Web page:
Goodbye Oprah. G-d bless you for all the things you have given us.  I don’t need to wait till the last show, I’m doing the “ugly cry” now, and that’s okay.

I will miss you dearly.

Love,

Your biggest fan

Hibernationnow

https://hibernationnow.wordpress.com

I’d Be Lost Without You

2008-10-22 - 010 - Kona, Hawaii, snorkeling, f...

Image by cfinke via Flickr

Every morning I am greeted with a smile, a hug and a freshly brewed cup of coffee. He even sniffs the milk before he pours, knowing I have a super-sensitive nose and will gag if I even think something has gone sour. Today there was a small fruit cup with blueberries, strawberries and cantaloupe, sliced with love from a steady, beautiful hand. My hands shake so he carries the full cup of coffee to me, so I don’t feel bad and so there will be no spills on our fake linoleum Spanish tiles in the kitchen. In the middle of the night our feet or hands search for each other for reassurance and comfort. I don’t even mind when he snores loudly, though I do punch him lightly in the arm. Without protest he turns over. I used to say “turn over” but with our marriage code I have shortened the phrase to “apple” as in apple turnover and he knows exactly what I mean.

We have our own language, he and I, built on twenty-five years of togetherness, love and friendship. We are each others’ best friend.  I am not saying we have always had the perfect marriage because no marriage is perfect. We have had our rough years, our tough times but we struggle through it together, knowing that home is not just a place but a feeling. I sat through a Gordon Lightfoot concert for him, he came to see Neil Diamond for me. Sometimes he blurt things out that are supposed to be secret; sometimes I reveal my feelings when I shouldn’t. Sam Adams for him, Diet Coke for me. His Scotch is my Yoo-hoo, his dark chocolate is my milk chocolate.

I want our children to see that our marriage is strong, loving, yet not without flaws. I want them to know that marriage, like any relationship, needs work, a strong commitment and loving companionship. We help each other when difficult situations arise, and in life, they always do. When we were first married, we went through the infertility process together; it breaks many couples apart yet it brought us closer together. We share pain and joy, I am more emotional, he is more practical. We balance each other like a delicate balancing toy, sometimes tipping over, always able to right itself to startling precision.We try to laugh even during hard times. He has taught me to be less pessimistic; I have taught him that it is okay to be vulnerable.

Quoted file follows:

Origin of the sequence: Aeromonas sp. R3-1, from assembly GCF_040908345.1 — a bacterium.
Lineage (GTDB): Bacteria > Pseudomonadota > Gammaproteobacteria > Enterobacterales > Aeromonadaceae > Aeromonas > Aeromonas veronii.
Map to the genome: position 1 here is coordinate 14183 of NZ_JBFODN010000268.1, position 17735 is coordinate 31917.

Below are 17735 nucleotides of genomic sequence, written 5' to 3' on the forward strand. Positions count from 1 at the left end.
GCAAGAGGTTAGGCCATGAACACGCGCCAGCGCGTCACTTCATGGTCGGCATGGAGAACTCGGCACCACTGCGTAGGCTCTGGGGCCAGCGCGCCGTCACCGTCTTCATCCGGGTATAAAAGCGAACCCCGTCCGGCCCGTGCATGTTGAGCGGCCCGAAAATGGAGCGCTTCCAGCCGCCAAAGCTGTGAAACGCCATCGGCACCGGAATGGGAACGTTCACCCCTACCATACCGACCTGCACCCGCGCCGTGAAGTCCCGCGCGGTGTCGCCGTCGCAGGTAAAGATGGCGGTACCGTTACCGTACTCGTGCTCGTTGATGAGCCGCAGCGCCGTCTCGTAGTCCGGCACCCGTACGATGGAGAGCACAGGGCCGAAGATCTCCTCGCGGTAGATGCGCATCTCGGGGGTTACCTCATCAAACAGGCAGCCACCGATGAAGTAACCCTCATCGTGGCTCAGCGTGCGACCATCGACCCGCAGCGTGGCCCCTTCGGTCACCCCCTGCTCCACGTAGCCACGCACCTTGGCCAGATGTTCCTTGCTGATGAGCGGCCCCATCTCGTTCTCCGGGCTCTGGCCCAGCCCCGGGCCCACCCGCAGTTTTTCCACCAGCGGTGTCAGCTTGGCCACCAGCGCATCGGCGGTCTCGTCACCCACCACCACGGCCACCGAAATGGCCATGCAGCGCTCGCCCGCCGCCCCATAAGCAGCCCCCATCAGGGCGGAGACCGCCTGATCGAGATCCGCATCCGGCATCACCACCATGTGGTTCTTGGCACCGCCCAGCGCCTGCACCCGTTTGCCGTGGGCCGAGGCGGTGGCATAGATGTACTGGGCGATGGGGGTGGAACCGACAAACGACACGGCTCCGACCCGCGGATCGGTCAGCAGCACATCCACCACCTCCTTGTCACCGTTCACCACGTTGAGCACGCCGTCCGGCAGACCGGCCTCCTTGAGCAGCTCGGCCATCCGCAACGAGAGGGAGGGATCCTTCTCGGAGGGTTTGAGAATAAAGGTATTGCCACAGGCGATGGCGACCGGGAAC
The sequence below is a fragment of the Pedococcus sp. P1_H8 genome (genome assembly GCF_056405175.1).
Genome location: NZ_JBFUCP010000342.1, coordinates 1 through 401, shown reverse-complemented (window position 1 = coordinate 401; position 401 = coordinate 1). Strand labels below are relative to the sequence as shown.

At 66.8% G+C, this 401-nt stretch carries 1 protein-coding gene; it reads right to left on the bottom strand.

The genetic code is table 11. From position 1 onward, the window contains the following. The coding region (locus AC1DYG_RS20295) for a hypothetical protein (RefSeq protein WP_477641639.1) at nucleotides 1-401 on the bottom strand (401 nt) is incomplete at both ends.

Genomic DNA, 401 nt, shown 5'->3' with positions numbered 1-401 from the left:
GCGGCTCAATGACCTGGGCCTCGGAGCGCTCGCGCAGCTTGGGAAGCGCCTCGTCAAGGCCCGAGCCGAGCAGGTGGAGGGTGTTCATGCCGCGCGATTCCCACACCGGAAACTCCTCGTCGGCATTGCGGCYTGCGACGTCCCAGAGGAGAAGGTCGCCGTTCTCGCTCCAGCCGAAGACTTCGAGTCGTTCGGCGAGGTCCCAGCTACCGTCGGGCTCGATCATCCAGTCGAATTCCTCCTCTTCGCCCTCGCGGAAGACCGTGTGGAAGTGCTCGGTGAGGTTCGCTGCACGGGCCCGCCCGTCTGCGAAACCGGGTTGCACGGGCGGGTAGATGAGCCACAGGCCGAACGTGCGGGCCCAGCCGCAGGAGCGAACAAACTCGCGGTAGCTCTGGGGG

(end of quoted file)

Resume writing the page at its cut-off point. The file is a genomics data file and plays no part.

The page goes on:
Through the 25 years of our relationship we have grown closer together even after we have grown apart. He likes skiing, I like sunshine, he plays racquetball, I need to write. For a little while we thought it was odd that we did not share activities in common but we adjusted and compromised. We trust each other so that if he wants to go skiing, he goes with a friend. If I need sunshine in the middle of a gray, cold winter, I have flown to Florida for a few days. We can be independent of each other yet always happy to reconnect. We share the joy of traveling together, France, Australia, Amsterdam,  Aruba, Rhode Island. We held hands when we snorkeling on our engagement trip in Hawaii, my most favorite memory. While he would prefer to stomp through old ruins, I would rather walk on the beach finding seashells; we compromise.

He is an atheist, I believe in G-d. We have two amazing children, a boy, 18 and a girl, 16. We share their triumphs and their pain; we help each other deal with our ever-changing reality. If the children attack us, as teenagers often do, we immediately look at each other. The silent language of marriage is a subtle one, but we speak it fluently.

I fear the day that one of us is left alone. I pray it won’t be for a very long time yet thinking about it frightens me. He is the one person that I trust with my life, that I can count on without question. He feels the same way about me. We know the best and the worst of each other and accept and acknowledge both. If I had to, I know deep down, that I could survive without him; I just don’t want to.

The Best Road Trip Ever

Road trip? Me?

 

Australian countryside 🙂

Road trip AND Me = oxymoron. I don’t generally like to sit in cars for a long time, both because I have Fibromyalgia and it hurts, second, because I get impatient and childish. “Are we there yet?” comes from me and not my children but they do chime in. The one road trip my husband and I went on was when we were in Australia many years ago. (I admit it wasn’t by choice) I had a traumatic airplane experience when we flew from NY to Australia which stretched my ear drum. The pain was horrendous and wouldn’t go away. I had to see a Dr. in Australia and when he found out we were supposed to fly to Hawaii (frequent flyer miles people!!!) he said “No way.” While we hadn’t planned on this road trip, I wasn’t allowed to fly. We stayed in Australia and drove to other cities, to the beach, to the countryside. I gained a beautiful experience on the road even though I lost most of my hearing in my left ear. While I admit it wasn’t my first choice, I was so grateful that this happened. Road trip took on a whole new meaning for me; I loved it.